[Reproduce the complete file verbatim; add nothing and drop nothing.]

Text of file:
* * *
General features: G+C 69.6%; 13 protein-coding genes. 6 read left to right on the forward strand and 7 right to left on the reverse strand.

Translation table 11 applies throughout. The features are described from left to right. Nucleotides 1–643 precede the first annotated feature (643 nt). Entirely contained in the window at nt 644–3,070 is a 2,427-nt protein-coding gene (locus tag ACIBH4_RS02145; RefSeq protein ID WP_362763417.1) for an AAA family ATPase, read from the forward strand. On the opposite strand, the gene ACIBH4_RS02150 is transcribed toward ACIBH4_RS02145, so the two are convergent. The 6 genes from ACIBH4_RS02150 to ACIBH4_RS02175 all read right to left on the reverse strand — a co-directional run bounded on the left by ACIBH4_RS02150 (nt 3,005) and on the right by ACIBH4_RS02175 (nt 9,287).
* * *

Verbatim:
General features: G+C 69.6%; 13 protein-coding genes. 6 read left to right on the forward strand and 7 right to left on the reverse strand.

Translation table 11 applies throughout. The features are described from left to right. Nucleotides 1–643 precede the first annotated feature (643 nt). Entirely contained in the window at nt 644–3,070 is a 2,427-nt protein-coding gene (locus tag ACIBH4_RS02145; RefSeq protein ID WP_362763417.1) for an AAA family ATPase, read from the forward strand. On the opposite strand, the gene ACIBH4_RS02150 is transcribed toward ACIBH4_RS02145, so the two are convergent. The 6 genes from ACIBH4_RS02150 to ACIBH4_RS02175 all read right to left on the reverse strand — a co-directional run bounded on the left by ACIBH4_RS02150 (nt 3,005) and on the right by ACIBH4_RS02175 (nt 9,287).